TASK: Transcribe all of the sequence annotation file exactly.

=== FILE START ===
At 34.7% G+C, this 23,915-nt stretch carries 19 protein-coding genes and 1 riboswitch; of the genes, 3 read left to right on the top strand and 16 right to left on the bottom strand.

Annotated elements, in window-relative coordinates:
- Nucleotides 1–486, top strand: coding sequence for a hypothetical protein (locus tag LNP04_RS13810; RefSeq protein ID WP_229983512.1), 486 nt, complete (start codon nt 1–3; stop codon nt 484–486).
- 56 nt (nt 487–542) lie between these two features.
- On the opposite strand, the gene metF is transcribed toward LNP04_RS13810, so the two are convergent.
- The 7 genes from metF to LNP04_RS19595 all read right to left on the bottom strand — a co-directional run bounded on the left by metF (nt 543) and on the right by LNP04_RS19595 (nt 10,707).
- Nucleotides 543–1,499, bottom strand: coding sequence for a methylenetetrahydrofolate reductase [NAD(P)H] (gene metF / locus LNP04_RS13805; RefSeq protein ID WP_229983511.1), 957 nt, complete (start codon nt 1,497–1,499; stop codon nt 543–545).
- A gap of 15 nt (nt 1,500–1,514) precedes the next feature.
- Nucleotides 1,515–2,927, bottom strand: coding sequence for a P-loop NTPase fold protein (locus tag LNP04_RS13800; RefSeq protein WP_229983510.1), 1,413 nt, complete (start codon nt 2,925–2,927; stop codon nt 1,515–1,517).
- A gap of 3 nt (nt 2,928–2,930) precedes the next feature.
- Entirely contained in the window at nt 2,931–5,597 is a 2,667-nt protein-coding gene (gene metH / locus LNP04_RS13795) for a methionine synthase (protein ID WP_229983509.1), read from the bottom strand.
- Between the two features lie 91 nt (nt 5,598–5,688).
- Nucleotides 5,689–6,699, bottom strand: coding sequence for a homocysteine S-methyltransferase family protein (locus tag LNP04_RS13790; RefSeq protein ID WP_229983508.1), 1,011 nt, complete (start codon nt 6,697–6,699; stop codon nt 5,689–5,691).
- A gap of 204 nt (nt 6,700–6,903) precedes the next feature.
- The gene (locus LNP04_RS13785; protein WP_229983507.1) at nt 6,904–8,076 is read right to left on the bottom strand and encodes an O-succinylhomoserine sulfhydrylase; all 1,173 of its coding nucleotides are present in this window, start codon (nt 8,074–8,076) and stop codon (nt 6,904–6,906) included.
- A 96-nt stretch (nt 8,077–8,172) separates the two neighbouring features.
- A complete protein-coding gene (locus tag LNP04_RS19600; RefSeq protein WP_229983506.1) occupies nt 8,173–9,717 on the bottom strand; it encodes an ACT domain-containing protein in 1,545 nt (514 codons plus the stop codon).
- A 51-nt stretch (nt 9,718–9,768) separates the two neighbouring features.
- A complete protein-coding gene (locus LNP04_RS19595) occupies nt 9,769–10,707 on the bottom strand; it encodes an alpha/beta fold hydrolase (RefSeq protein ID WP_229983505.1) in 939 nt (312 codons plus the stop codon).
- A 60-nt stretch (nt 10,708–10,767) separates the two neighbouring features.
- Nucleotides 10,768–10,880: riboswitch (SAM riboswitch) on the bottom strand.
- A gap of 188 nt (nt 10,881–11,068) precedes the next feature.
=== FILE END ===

At 34.7% G+C, this 23,915-nt stretch carries 19 protein-coding genes and 1 riboswitch; of the genes, 3 read left to right on the top strand and 16 right to left on the bottom strand.

Annotated elements, in window-relative coordinates:
- Nucleotides 1–486, top strand: coding sequence for a hypothetical protein (locus tag LNP04_RS13810; RefSeq protein ID WP_229983512.1), 486 nt, complete (start codon nt 1–3; stop codon nt 484–486).
- 56 nt (nt 487–542) lie between these two features.
- On the opposite strand, the gene metF is transcribed toward LNP04_RS13810, so the two are convergent.
- The 7 genes from metF to LNP04_RS19595 all read right to left on the bottom strand — a co-directional run bounded on the left by metF (nt 543) and on the right by LNP04_RS19595 (nt 10,707).
- Nucleotides 543–1,499, bottom strand: coding sequence for a methylenetetrahydrofolate reductase [NAD(P)H] (gene metF / locus LNP04_RS13805; RefSeq protein ID WP_229983511.1), 957 nt, complete (start codon nt 1,497–1,499; stop codon nt 543–545).
- A gap of 15 nt (nt 1,500–1,514) precedes the next feature.
- Nucleotides 1,515–2,927, bottom strand: coding sequence for a P-loop NTPase fold protein (locus tag LNP04_RS13800; RefSeq protein WP_229983510.1), 1,413 nt, complete (start codon nt 2,925–2,927; stop codon nt 1,515–1,517).
- A gap of 3 nt (nt 2,928–2,930) precedes the next feature.
- Entirely contained in the window at nt 2,931–5,597 is a 2,667-nt protein-coding gene (gene metH / locus LNP04_RS13795) for a methionine synthase (protein ID WP_229983509.1), read from the bottom strand.
- Between the two features lie 91 nt (nt 5,598–5,688).
- Nucleotides 5,689–6,699, bottom strand: coding sequence for a homocysteine S-methyltransferase family protein (locus tag LNP04_RS13790; RefSeq protein ID WP_229983508.1), 1,011 nt, complete (start codon nt 6,697–6,699; stop codon nt 5,689–5,691).
- A gap of 204 nt (nt 6,700–6,903) precedes the next feature.
- The gene (locus LNP04_RS13785; protein WP_229983507.1) at nt 6,904–8,076 is read right to left on the bottom strand and encodes an O-succinylhomoserine sulfhydrylase; all 1,173 of its coding nucleotides are present in this window, start codon (nt 8,074–8,076) and stop codon (nt 6,904–6,906) included.
- A 96-nt stretch (nt 8,077–8,172) separates the two neighbouring features.
- A complete protein-coding gene (locus tag LNP04_RS19600; RefSeq protein WP_229983506.1) occupies nt 8,173–9,717 on the bottom strand; it encodes an ACT domain-containing protein in 1,545 nt (514 codons plus the stop codon).
- A 51-nt stretch (nt 9,718–9,768) separates the two neighbouring features.
- A complete protein-coding gene (locus LNP04_RS19595) occupies nt 9,769–10,707 on the bottom strand; it encodes an alpha/beta fold hydrolase (RefSeq protein ID WP_229983505.1) in 939 nt (312 codons plus the stop codon).
- A 60-nt stretch (nt 10,708–10,767) separates the two neighbouring features.
- Nucleotides 10,768–10,880: riboswitch (SAM riboswitch) on the bottom strand.
- A gap of 188 nt (nt 10,881–11,068) precedes the next feature.